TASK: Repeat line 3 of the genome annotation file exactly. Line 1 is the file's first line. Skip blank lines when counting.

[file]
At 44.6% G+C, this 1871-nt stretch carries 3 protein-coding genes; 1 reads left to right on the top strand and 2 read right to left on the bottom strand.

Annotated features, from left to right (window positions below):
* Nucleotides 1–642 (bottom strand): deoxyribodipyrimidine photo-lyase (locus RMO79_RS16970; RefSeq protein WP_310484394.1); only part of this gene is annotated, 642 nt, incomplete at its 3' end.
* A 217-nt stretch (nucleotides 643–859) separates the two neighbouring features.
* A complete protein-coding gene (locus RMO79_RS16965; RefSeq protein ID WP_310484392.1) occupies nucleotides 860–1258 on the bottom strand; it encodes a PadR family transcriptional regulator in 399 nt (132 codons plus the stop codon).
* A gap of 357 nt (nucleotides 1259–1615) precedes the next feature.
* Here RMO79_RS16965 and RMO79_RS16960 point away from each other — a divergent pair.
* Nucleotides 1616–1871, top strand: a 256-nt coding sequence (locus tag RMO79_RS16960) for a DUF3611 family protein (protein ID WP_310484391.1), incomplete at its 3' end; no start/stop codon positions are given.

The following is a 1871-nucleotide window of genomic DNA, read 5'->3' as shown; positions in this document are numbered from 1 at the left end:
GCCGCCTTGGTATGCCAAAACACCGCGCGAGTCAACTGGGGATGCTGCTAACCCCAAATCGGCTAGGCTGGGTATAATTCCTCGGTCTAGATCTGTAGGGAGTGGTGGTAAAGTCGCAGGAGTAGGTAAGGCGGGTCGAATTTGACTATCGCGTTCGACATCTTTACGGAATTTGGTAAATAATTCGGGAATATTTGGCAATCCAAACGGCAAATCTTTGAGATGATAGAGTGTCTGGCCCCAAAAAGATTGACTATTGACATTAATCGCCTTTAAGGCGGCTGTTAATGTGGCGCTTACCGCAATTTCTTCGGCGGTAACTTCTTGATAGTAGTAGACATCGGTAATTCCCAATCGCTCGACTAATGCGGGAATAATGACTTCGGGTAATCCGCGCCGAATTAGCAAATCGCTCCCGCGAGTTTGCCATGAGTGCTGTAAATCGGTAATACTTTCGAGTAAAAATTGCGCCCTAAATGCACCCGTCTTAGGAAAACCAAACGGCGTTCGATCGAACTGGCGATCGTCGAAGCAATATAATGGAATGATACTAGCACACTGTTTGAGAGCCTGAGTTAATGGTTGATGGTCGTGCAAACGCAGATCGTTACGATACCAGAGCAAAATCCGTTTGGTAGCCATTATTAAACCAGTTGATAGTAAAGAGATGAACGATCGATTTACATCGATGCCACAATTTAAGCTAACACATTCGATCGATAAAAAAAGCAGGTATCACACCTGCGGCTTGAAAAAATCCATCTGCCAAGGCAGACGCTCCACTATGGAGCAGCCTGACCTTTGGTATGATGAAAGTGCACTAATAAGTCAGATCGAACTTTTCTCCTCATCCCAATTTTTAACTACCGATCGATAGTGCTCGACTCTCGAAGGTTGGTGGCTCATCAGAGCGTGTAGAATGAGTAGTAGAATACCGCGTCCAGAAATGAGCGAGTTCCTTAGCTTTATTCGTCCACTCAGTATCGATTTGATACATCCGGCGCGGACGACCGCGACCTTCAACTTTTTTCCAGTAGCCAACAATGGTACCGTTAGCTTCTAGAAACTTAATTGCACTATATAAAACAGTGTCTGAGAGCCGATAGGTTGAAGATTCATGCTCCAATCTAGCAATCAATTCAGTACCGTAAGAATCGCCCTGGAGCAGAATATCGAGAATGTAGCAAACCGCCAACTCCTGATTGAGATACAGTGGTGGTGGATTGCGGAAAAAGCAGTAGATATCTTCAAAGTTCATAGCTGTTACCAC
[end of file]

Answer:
* Nucleotides 1–642 (bottom strand): deoxyribodipyrimidine photo-lyase (locus RMO79_RS16970; RefSeq protein WP_310484394.1); only part of this gene is annotated, 642 nt, incomplete at its 3' end.